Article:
San Francisco shut down its $2.2 billion transit terminal weeks after opening when a crack was discovered in a support beam

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  • Just weeks after it opened, San Francisco’s $US2.2 billionTransbay Transit Center was abruptly closed on Tuesday.
  • A fissure was discovered in one of the building’s steel beams.
  • According to a statement from the Transbay Joint Powers Authority, the beam was located in the ceiling of the third-level Bus Deck the closure is “out of an abundance of caution” as officials investigate.

Just weeks after it opened, the $US2.2 billion San Francisco’s Transbay Transit Center was abruptly closed on Tuesday. A major crack was discovered in one of the building’s steel support beams.

According to a statement from the Transbay Joint Powers Authority, the beam was located in the ceiling of the third-level Bus Deck, and the decision to close was made “out of an abundance of caution,” as engineers inspect other beams and work to repair the problem.

The Bus Deck is above the ground level. The structure’s two other levels are below-ground floors that were designed for rail lines but aren’t yet in use.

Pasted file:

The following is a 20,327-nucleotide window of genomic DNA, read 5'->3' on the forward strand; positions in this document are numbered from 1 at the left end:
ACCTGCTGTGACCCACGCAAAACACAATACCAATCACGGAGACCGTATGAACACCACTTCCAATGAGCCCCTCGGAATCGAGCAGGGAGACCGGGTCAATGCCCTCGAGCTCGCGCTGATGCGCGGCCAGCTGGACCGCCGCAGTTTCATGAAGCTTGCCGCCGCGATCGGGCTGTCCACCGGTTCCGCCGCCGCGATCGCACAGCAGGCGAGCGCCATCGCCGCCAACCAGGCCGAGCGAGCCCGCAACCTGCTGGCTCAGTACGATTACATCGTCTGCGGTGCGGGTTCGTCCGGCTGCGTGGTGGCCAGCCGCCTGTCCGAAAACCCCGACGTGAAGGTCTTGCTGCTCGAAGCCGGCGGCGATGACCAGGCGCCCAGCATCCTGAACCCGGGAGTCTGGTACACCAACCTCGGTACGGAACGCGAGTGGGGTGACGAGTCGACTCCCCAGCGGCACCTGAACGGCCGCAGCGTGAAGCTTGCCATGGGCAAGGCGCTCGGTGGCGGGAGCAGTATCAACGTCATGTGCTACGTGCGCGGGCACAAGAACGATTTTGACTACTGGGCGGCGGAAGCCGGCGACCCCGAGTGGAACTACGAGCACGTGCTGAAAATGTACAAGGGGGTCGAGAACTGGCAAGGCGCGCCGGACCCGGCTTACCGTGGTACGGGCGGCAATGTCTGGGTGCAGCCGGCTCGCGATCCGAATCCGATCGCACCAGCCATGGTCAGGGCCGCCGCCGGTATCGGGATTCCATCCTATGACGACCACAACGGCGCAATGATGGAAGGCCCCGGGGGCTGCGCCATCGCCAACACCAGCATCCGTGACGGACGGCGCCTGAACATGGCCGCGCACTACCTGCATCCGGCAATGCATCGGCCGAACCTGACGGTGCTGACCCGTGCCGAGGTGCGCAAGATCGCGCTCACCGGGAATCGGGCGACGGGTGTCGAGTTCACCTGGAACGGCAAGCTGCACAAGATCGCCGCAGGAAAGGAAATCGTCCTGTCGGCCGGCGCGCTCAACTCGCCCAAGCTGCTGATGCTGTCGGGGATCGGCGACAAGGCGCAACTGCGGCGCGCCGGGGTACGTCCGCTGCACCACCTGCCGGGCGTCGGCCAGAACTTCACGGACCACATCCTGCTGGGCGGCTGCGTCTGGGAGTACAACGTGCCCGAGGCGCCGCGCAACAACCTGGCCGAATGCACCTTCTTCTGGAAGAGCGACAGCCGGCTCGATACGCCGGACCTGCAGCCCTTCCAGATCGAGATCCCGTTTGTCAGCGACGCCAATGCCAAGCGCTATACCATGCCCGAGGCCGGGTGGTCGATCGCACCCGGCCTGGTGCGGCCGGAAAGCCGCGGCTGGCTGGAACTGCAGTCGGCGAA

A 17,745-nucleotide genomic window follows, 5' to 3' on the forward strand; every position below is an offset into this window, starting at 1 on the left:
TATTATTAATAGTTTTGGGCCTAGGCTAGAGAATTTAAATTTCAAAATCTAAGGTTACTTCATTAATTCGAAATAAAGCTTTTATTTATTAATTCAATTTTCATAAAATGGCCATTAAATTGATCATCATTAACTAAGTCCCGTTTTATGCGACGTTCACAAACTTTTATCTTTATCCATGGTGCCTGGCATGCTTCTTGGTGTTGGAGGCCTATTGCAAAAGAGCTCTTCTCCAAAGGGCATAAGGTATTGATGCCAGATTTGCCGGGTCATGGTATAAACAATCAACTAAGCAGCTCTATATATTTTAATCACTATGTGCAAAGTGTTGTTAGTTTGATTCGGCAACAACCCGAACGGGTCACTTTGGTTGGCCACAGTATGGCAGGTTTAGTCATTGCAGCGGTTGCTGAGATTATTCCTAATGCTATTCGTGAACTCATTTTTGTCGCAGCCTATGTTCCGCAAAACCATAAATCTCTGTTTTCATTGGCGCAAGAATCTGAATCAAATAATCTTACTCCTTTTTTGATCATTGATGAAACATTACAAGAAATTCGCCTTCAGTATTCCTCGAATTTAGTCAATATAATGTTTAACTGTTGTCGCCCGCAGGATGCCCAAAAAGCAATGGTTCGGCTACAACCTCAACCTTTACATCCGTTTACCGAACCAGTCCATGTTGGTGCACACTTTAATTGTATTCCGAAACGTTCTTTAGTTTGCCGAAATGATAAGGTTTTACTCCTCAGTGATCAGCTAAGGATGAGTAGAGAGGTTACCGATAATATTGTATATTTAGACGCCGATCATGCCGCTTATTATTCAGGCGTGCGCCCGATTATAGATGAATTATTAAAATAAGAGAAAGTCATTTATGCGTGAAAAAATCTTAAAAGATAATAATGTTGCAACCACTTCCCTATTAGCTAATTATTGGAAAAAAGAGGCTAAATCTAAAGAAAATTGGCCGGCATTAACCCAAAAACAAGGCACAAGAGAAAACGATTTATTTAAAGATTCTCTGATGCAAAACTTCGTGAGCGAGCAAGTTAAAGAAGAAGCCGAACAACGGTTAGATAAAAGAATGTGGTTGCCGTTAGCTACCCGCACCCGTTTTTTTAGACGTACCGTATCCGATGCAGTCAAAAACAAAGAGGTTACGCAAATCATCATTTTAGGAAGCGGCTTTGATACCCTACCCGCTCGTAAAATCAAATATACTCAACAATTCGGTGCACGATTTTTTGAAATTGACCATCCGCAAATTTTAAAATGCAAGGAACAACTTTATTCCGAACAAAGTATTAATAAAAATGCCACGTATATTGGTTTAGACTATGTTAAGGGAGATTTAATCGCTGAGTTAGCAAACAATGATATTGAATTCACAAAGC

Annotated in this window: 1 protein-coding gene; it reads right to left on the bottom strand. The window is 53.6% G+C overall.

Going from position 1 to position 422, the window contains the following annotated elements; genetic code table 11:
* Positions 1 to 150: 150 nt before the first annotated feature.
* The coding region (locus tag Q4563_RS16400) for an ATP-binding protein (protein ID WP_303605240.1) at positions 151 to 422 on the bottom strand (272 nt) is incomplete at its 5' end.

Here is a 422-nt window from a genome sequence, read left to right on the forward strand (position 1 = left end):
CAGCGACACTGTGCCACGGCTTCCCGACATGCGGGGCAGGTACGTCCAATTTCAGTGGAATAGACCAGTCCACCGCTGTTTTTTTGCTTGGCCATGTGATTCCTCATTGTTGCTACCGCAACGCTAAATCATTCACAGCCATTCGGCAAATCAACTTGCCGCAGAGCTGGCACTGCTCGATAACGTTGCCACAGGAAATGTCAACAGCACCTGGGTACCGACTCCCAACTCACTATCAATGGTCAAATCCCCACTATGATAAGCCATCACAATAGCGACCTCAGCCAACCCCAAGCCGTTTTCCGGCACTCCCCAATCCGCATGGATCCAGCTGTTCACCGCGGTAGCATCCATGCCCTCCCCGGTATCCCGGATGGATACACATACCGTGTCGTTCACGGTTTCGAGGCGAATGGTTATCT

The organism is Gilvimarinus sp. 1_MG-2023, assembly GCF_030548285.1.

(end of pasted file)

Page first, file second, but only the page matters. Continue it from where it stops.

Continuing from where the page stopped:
The San Francisco Chronicle reported that the beam is among many that support the rooftop garden.


Sitting on top of the transit center is a 5.4-acre park space that includes foliage, and numerous seating areas.

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Firemen were on the scene and an officer of the San Francisco Police Department told Business Insider the building was being evacuated. Police were not allowing anyone near theĀ four-block-long structure.

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At least two of the city’s major traffic arteries were closed, including Fremont and Beal streets between Mission and Howard.

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Transit agencies, including Muni and WestCAT were redirecting routes to the temporary Transbay Terminal some blocks away. As of 6:58 p.m., area traffic was backed up.

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The Terminal Center, described as the “Grand Central Station of the West,” was a building project nearly two decades in the making. The Center was designed to be a central nexus for local transportation.

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Eleven bus lines stop at the station, and transit officials plan to eventually connect it to rail lines.

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The crack was discovered on the day that Salesforce, which bought the naming rights to the transit center, launched its annual Dreamforce conference. Last year, 171,000 people registered to attend.

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